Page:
Obama at Prayer Breakfast affirms right to be godless
President Barack Obama affirms the right of every person to reject faith in God, and to do so free from persecution and fear, while speaking at the National Prayer Breakfast.
Speaking at the annual event Obama condemned those who seek to use religion as a rationale for carrying out violence around the world, declaring that “no god condones terror.”
Obama said that the “twisting and distorting” of faith is “not unique to one group or one religion,” noting that Christians also had a history of justifying atrocities in the name of Jesus.
Commenting on the current state of the world, Obama said:
We see sectarian war in Syria, the murder of Muslims and Christians in Nigeria, religious war in the Central African Republic, a rising tide of anti-Semitism and hate crimes in Europe, so often perpetrated in the name of religion.
Obama reminded his audience of the deplorable history of Christianity, pointing out the horrors of the Crusades and Inquisition, as well as America’s racist past with slavery and Jim Crow:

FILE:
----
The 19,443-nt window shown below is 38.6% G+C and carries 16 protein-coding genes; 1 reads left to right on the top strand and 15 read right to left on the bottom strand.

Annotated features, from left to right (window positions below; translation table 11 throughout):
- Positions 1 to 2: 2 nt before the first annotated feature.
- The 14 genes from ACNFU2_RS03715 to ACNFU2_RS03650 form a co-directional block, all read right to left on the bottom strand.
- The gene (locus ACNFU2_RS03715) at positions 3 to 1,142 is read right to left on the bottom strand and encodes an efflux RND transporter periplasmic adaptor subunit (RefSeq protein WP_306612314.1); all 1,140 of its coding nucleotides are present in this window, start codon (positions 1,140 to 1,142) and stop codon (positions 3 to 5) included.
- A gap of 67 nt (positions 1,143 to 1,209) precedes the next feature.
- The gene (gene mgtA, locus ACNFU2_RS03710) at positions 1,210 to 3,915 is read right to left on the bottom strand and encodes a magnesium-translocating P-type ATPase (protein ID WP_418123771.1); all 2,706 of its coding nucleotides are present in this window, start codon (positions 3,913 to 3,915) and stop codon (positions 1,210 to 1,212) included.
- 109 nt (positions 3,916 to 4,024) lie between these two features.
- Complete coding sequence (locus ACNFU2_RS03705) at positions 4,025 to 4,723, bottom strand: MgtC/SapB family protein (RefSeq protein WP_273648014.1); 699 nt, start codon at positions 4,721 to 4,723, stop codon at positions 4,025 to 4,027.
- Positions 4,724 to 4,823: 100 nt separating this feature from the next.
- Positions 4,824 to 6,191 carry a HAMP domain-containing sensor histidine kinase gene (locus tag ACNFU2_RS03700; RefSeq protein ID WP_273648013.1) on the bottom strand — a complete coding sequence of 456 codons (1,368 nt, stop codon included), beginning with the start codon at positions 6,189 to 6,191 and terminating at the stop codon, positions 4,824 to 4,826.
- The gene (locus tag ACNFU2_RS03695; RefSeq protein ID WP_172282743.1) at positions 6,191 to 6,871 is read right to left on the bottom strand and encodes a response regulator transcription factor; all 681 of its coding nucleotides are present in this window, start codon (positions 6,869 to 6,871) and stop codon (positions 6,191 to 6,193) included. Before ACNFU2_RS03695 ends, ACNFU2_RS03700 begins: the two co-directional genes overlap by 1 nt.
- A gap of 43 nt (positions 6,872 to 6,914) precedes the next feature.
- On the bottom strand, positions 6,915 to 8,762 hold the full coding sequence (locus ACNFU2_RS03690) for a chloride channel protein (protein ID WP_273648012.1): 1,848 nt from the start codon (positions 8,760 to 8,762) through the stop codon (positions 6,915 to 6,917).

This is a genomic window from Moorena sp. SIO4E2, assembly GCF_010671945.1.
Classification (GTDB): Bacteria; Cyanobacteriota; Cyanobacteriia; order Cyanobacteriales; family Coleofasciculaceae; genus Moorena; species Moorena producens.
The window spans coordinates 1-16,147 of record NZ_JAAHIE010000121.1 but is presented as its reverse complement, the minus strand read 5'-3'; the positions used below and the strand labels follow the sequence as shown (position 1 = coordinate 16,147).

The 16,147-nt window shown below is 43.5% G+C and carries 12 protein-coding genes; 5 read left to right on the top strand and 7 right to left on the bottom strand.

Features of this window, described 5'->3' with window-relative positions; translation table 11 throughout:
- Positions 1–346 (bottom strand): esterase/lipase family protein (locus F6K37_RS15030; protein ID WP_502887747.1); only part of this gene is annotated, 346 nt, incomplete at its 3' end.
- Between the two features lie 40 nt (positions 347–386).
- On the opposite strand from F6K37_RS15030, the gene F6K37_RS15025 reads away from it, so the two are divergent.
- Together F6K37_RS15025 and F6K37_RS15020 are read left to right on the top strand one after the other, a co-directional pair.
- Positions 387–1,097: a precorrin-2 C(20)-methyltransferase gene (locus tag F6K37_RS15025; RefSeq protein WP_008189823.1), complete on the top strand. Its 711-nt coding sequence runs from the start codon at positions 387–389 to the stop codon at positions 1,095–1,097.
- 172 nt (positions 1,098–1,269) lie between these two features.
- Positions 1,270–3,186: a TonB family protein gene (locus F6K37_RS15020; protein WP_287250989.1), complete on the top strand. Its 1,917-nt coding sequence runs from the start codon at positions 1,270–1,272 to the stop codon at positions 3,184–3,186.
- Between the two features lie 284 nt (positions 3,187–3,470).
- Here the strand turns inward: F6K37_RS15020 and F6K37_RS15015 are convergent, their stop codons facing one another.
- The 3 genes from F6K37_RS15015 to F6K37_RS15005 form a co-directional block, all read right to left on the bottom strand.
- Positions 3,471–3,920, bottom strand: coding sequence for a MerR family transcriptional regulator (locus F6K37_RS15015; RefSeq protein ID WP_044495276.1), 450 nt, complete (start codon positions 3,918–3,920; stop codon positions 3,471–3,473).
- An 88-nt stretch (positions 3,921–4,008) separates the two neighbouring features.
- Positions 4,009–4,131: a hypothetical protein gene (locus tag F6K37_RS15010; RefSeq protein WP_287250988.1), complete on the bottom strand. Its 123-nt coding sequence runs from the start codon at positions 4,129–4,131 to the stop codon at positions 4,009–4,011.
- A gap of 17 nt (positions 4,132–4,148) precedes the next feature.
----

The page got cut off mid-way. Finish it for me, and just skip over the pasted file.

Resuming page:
And lest we get on our high horse and think this is unique to some other place, remember that during the Crusades and the Inquisition, people committed terrible deeds in the name of Christ.
In our home country, slavery and Jim Crow all too often was justified in the name of Christ.
Perhaps most important, Obama affirmed the right of every person to reject faith in a god, free from persecution and fear:
… central to that dignity is freedom of religion — the right of every person to practice their faith how they choose, to change their faith if they choose, or to practice no faith at all, and to do this free from persecution and fear.
Obama also expressed his opposition to blasphemy laws around the world, so often used to intimidate and silence the critics of religious superstition:
Going forward, we will keep standing for religious freedom around the world. And that includes, by the way, opposing blasphemy and defamation of religion measures, which are promoted sometimes as an expression of religion, but, in fact, all too often can be used to suppress religious minorities.
In addition, Obama called the Dalai Lama a “good friend” and an inspiration for freedom, saying Tibet’s exiled spiritual leader was “a powerful example of what it means to practice compassion and who inspires us to speak up for the freedom and dignity of all human beings.”
Obama condemned those who seek to “highjack religion for their own murderous ends.” He called the Islamic State militants who have overtaken parts of Syria and Iraq and beheaded Westerners it has captured a “death cult.”
A full transcript of Obama’s remarks can be found here.